Test PlansOur complete test plan for our concrete specimens can be found here. Official test plans are still being developed for the other subsystems. The basic templates are shown below.
Concrete MixturesThis test plan is intended to determine the ideal concrete mixture for our required use.
- Prep Materials and equipment
- Measure material by weight
- Mix dry ingredients together, then add water
- Place molds on vibration table and pour
- Fill in corners on molds
- Scrape excess off top
- Leave in molds to set for 7 days
- Let cure in MSD Booth for 7 days
- Measure weight, test flexural strength, test compressive strength
Biochar ProductionThis test is intended to determine two separate factors. Which kiln process is most effective for use in Haiti, and how well agricultural waste works as material for biochar.
- Prep materials and equipment
- Add material to kiln
- Run kiln process
- Measure effectiveness of process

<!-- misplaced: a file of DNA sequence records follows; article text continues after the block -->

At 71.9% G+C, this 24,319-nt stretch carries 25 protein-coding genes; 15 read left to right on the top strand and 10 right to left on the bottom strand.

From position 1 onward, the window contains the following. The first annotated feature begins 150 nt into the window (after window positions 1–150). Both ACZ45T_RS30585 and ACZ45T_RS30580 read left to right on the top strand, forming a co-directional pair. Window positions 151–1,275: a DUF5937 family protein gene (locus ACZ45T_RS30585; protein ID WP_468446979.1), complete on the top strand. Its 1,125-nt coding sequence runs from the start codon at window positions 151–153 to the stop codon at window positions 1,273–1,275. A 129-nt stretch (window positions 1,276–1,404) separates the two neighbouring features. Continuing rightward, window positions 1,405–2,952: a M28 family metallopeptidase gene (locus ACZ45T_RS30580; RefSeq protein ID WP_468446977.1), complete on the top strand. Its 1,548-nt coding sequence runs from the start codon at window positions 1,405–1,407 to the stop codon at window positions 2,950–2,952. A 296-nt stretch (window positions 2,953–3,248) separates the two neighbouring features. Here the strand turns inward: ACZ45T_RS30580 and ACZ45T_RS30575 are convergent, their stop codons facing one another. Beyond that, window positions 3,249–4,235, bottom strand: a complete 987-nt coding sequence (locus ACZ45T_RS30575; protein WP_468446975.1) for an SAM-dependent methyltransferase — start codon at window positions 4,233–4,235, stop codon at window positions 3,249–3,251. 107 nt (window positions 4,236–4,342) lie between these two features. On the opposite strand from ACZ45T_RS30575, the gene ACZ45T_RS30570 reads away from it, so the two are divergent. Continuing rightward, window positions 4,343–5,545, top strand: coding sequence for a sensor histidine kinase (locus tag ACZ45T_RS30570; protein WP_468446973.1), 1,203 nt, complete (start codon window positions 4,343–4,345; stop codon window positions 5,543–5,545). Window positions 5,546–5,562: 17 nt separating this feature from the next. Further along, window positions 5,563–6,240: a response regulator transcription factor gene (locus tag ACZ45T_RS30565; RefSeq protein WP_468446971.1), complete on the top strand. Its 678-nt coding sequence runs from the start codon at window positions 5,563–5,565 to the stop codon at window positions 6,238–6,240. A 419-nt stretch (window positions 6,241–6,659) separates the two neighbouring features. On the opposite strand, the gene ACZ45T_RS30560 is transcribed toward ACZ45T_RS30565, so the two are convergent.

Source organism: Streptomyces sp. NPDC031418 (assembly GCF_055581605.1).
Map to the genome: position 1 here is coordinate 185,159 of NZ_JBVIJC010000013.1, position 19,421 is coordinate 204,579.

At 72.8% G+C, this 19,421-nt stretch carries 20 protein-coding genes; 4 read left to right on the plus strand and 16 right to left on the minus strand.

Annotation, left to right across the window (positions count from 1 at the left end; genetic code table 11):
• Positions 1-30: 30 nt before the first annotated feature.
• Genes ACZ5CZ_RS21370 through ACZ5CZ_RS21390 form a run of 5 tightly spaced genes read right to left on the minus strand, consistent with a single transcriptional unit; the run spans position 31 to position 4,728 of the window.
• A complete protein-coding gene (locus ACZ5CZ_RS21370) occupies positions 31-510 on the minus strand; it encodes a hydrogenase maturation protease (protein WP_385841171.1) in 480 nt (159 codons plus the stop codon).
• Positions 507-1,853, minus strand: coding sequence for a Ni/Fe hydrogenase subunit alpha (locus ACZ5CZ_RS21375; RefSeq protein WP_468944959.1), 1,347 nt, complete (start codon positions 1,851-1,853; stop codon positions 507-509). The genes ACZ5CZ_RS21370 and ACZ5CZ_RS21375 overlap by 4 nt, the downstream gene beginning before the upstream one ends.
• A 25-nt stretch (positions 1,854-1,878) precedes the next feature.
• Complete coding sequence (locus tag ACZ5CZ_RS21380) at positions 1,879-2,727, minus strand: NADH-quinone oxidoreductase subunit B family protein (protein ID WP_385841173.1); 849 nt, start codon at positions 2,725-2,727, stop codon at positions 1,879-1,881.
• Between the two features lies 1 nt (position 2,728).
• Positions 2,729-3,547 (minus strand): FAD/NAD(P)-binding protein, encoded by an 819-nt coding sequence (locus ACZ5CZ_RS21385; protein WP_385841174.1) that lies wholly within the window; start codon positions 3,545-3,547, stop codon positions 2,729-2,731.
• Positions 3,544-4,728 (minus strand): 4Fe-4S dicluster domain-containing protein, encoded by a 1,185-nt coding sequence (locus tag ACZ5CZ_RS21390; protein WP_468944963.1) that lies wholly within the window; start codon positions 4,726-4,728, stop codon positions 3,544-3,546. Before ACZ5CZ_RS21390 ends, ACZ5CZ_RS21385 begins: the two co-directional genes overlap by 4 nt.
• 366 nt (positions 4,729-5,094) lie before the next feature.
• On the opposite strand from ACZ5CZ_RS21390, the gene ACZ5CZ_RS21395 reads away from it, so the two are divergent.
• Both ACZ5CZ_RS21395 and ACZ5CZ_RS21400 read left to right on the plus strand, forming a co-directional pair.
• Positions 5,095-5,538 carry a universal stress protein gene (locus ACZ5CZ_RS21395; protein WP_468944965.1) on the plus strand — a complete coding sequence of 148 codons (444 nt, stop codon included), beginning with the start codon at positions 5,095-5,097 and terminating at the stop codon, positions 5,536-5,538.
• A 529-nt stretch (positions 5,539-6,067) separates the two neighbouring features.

- Determine most effective materials
Bottle Stringing/ChoppingThis plan is intended to test the viability of different chopping and sizing methods.
- Prep materials and equipment
- String multiple bottles
- Cut bottles with chosen method
- Establish desired method
Aggregate SortingThis test is intended to determine the efficiency of our proposed sifting system.
- Prep materials and equipment
- Add material to sifter
- Sift material with different methods
- Calculate efficiency of sifter with each method
Aggregate MeasuringThis test is intended to determine which method of aggregate measuring produces a more accurate mix, and can be used in Haiti.
- Determine accuracy of different measurement methods
- Test ease of use for proposed methods
Risk AssessmentTo this point in our project, our risk assessment has remained relatively unchanged. However, a new resource risk was added, associated with the cost of purchasing the desired ABS plastic sheets. Mitigation actions are currently being planned and implemented. Additionally, risk number nine (9) has had the associated likelihood reduced as a result of our theorized mixture density. When the ring weights are calculated with this density, they are light enough (<25 lbs) to carry with minimal risk of injury.
Risk assessment document.
Design Review Materials
Plans for next phaseShared team vision can be located at the top of Detailed Design.
The individual team visions can be viewed here.